Launched in 2011 by TED, the nonprofit organization that sponsors conferences on technology, entertainment, design and much else, TED Books is a book imprint devoted to short nonfiction works designed for digital distribution. Originally launched via the Kindle, TED Books’ e-book releases are now offered via Apple’s iBookstore, Nook HD and Kindle Fire devices, as well as via an app that was released this summer.

In a phone interview, TED Books editor-in-chief Jim Daly described the TED e-book program as “an incredibly creative platform to get ideas out there. We use words and images to offer a more immersive reading experience and we’re very excited about the program.” TED Books has published 28 titles to date and Daly said the program “integrates e-books into what TED is doing and what’s going on in the news.”

TED Books cover a wide variety of subject matter that can range from science, environmentalism, education, sex and media to health, politics and food, and are focused on finding the best and most up-to-date ideas and info on any given topic. Daly said the books are about 10,000 words to 20,000 words long and can be read quickly. The enhanced e-books are generally, but not always, based on material from TED talks, the popular videotaped presentations produced and distributed by TED, and feature video, audio, full color and documents, in addition to other multimedia content. Among the more popular TED Books are Why School? By education blogger Will Richardson (Sept., 2012), Things Don’t Have to Be Complicated: The Art of Six Word Memoirs by Students of the World, edited by Larry Smith, founder of SMITH magazine (Dec. 2012), and coming in January 2013 is In Mistrust We Trust: Can Democracy Survive When We Don't Trust Our Leaders? an examination of modern democracy by Ivan Krastev.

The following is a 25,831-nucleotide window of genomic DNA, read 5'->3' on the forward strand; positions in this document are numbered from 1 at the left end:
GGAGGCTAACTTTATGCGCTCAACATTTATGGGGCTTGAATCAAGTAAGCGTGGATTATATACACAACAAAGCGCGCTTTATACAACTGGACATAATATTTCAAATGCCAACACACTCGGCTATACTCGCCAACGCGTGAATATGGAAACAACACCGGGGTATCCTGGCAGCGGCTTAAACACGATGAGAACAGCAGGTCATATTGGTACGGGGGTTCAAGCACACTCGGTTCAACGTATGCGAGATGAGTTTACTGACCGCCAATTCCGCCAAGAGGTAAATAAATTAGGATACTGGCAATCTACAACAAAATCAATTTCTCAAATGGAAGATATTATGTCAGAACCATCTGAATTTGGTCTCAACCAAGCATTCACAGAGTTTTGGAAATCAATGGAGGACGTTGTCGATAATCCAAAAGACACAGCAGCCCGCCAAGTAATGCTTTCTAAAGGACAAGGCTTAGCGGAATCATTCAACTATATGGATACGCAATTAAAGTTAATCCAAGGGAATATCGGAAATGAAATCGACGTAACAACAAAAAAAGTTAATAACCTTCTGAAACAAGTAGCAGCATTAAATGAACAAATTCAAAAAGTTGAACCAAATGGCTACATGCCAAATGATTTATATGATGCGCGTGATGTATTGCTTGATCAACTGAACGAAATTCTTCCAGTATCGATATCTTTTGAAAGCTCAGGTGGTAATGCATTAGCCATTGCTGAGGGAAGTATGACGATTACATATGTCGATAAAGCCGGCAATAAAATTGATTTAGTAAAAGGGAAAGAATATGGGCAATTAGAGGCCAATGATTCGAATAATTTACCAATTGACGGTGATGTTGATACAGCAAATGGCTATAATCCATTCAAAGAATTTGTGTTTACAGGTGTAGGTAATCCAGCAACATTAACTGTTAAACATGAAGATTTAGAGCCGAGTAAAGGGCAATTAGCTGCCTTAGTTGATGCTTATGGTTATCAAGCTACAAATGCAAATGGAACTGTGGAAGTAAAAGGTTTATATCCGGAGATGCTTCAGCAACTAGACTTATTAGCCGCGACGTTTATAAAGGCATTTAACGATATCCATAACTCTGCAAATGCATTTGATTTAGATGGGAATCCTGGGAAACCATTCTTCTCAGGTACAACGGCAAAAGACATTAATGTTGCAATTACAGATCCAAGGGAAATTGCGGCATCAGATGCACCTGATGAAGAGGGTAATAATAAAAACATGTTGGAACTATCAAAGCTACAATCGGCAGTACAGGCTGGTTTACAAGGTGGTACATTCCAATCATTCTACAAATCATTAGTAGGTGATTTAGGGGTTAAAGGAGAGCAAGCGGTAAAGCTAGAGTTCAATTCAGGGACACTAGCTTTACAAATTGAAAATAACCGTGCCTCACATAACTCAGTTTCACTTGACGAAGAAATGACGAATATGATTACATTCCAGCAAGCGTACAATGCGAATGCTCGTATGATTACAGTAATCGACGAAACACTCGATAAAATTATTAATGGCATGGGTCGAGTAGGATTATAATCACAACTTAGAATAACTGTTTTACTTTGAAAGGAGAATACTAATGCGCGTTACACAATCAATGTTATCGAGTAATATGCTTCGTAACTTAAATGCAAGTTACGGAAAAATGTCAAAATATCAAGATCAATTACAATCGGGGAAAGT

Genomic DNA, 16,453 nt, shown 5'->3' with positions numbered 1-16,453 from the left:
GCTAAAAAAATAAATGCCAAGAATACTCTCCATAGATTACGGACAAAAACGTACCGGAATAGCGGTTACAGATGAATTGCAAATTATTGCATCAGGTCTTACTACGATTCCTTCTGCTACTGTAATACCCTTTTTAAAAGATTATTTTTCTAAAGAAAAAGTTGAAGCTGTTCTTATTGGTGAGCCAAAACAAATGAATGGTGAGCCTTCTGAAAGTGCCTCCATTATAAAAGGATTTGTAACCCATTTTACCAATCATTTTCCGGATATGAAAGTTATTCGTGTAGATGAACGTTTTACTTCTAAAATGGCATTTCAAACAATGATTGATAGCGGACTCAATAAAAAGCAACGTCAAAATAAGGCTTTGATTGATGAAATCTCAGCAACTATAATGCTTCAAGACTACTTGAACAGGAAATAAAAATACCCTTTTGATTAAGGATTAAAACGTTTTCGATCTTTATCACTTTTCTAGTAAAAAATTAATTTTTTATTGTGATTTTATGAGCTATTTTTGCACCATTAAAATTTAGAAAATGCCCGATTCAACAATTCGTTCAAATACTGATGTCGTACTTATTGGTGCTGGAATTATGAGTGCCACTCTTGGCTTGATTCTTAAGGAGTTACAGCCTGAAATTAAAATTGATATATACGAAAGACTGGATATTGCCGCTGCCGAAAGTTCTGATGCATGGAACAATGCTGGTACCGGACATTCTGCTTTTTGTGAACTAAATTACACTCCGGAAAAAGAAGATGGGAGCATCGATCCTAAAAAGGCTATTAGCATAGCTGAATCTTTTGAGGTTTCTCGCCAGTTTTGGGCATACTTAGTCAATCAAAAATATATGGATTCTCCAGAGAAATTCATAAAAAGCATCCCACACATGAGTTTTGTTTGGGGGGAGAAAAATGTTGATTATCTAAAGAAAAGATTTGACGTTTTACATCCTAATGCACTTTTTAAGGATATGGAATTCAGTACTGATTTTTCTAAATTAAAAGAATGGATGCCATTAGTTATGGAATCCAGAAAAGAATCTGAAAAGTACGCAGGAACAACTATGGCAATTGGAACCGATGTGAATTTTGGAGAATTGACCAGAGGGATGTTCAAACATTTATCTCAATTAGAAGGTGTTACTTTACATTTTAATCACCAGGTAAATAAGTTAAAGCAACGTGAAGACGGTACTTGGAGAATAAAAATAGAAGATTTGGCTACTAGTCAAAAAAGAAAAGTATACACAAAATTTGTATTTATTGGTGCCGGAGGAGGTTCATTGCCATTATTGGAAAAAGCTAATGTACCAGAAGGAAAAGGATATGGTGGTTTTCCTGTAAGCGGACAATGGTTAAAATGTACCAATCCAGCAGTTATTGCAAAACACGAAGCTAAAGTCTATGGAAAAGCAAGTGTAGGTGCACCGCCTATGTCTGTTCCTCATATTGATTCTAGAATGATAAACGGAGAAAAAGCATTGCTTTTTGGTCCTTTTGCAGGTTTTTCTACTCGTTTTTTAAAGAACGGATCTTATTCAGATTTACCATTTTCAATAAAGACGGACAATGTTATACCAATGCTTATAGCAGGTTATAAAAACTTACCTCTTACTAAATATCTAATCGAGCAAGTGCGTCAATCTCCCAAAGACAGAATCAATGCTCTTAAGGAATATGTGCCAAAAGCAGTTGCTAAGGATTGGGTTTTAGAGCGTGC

TED Books has also teamed with The Atavist, the nonfiction multimedia e-book publisher, to produce its e-books and has licensed Atavist for Enterprise, the Atavist’s multimedia content management system, to produce the TED Books list. (The Atavist also figures prominently in Bright Line, the new e-book publishing venture started by Barry Diller and Scott Rudin in September). “It’s a nice system that lets us embed multimedia content. It’s fluid and fast,” Daly said. TED Books can be purchased and downloaded for $2.99 each but TED also offers an “all you can eat” subscription model for $4.99 per month that gives the consumer every single TED Books title released before and during the month of subscription. New TED Books titles are released every two weeks.

Daly said that while he does get requests (especially from authors) to turn some TED Books titles into print books, he said print was “not a priority.” Daly is the only full time staff—he said he handles most, but not all, acquisitions—and oversees a team of about five editorial freelancers, many of whom have worked for such publications as Slate, Forbes and McSweeney’s in the past.

Enhanced e-books, Daly said, “are a good addition to publishing. TV didn’t destroy movies and e-books won’t destroy print, e-books are a new format that gives our authors another tool for their tool belt.”